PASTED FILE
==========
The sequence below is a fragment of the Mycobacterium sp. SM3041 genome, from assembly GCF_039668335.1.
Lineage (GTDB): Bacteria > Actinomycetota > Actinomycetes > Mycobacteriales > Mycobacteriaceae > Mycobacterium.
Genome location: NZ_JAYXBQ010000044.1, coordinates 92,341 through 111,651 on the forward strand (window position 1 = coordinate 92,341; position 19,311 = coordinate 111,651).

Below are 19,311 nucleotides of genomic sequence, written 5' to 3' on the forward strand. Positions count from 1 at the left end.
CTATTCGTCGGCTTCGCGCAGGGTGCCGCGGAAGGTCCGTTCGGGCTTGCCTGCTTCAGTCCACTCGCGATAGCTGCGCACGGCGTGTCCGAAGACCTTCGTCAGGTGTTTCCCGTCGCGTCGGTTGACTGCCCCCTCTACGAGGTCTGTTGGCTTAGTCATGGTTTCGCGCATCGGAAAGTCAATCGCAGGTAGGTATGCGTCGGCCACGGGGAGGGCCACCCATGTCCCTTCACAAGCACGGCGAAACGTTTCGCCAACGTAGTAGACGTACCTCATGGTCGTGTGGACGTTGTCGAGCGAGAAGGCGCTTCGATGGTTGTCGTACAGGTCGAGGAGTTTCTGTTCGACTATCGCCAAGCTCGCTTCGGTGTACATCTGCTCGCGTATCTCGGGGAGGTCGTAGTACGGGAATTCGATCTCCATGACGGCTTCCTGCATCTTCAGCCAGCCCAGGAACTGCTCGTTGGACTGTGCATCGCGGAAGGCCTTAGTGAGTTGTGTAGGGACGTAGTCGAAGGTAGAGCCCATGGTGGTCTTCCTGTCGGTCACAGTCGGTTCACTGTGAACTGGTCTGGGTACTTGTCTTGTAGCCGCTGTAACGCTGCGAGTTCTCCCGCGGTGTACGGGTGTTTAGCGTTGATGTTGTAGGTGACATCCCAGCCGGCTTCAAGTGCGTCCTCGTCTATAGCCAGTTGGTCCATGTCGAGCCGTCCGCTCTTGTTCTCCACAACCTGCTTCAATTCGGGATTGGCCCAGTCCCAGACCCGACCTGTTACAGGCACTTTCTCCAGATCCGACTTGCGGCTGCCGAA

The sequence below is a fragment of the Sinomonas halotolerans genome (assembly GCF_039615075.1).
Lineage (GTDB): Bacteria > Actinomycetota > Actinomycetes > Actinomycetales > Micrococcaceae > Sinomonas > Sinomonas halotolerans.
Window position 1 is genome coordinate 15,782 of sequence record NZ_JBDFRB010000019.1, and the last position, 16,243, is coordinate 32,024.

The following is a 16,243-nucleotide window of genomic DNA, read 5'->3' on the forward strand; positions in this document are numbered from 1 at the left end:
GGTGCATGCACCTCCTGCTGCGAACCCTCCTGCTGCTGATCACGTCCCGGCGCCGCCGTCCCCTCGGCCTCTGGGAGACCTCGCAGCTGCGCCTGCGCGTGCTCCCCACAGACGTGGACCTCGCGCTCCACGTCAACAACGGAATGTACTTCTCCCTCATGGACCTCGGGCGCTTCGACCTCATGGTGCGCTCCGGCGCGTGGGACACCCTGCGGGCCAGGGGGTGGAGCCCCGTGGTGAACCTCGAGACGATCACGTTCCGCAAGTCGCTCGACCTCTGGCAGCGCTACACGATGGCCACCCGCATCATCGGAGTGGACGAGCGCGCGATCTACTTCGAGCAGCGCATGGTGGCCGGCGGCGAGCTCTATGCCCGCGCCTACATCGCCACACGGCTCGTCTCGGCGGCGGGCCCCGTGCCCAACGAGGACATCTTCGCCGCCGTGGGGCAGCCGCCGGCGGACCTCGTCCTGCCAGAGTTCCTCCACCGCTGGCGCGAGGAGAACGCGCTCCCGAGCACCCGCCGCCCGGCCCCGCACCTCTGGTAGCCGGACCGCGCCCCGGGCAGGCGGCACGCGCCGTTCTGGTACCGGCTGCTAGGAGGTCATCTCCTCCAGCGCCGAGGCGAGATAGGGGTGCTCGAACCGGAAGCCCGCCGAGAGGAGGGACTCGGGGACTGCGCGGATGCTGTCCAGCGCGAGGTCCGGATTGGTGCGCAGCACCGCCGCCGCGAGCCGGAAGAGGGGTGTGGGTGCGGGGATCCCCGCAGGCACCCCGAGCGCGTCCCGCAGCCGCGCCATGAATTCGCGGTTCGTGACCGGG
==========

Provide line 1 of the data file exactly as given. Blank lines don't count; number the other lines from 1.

The sequence below is a fragment of the Mycobacterium sp. SM3041 genome, from assembly GCF_039668335.1.